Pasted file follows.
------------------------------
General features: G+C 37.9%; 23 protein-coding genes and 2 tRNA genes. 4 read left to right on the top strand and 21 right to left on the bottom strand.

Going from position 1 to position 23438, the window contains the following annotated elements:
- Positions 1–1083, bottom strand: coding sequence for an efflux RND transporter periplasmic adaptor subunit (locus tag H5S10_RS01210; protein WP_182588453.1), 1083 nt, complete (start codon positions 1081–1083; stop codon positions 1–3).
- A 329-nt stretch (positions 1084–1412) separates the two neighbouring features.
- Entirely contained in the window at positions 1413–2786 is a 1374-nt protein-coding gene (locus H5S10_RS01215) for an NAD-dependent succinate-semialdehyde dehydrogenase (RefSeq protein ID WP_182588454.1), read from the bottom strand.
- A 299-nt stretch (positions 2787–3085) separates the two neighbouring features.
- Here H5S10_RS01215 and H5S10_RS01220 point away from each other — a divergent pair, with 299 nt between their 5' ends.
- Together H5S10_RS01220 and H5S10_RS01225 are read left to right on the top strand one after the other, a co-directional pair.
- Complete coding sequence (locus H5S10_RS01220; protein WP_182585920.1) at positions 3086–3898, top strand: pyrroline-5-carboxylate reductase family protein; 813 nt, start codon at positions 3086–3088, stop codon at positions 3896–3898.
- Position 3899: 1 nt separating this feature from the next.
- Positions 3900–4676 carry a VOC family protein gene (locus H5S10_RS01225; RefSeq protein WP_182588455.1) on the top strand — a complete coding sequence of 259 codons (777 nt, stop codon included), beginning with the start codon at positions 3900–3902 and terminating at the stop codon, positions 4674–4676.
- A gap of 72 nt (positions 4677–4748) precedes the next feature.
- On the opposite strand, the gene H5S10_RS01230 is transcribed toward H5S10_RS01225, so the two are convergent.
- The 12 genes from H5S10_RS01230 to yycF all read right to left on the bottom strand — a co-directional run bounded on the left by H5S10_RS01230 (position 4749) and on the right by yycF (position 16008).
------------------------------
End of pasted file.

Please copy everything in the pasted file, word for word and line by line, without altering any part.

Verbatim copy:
General features: G+C 37.9%; 23 protein-coding genes and 2 tRNA genes. 4 read left to right on the top strand and 21 right to left on the bottom strand.

Going from position 1 to position 23438, the window contains the following annotated elements:
- Positions 1–1083, bottom strand: coding sequence for an efflux RND transporter periplasmic adaptor subunit (locus tag H5S10_RS01210; protein WP_182588453.1), 1083 nt, complete (start codon positions 1081–1083; stop codon positions 1–3).
- A 329-nt stretch (positions 1084–1412) separates the two neighbouring features.
- Entirely contained in the window at positions 1413–2786 is a 1374-nt protein-coding gene (locus H5S10_RS01215) for an NAD-dependent succinate-semialdehyde dehydrogenase (RefSeq protein ID WP_182588454.1), read from the bottom strand.
- A 299-nt stretch (positions 2787–3085) separates the two neighbouring features.
- Here H5S10_RS01215 and H5S10_RS01220 point away from each other — a divergent pair, with 299 nt between their 5' ends.
- Together H5S10_RS01220 and H5S10_RS01225 are read left to right on the top strand one after the other, a co-directional pair.
- Complete coding sequence (locus H5S10_RS01220; protein WP_182585920.1) at positions 3086–3898, top strand: pyrroline-5-carboxylate reductase family protein; 813 nt, start codon at positions 3086–3088, stop codon at positions 3896–3898.
- Position 3899: 1 nt separating this feature from the next.
- Positions 3900–4676 carry a VOC family protein gene (locus H5S10_RS01225; RefSeq protein WP_182588455.1) on the top strand — a complete coding sequence of 259 codons (777 nt, stop codon included), beginning with the start codon at positions 3900–3902 and terminating at the stop codon, positions 4674–4676.
- A gap of 72 nt (positions 4677–4748) precedes the next feature.
- On the opposite strand, the gene H5S10_RS01230 is transcribed toward H5S10_RS01225, so the two are convergent.
- The 12 genes from H5S10_RS01230 to yycF all read right to left on the bottom strand — a co-directional run bounded on the left by H5S10_RS01230 (position 4749) and on the right by yycF (position 16008).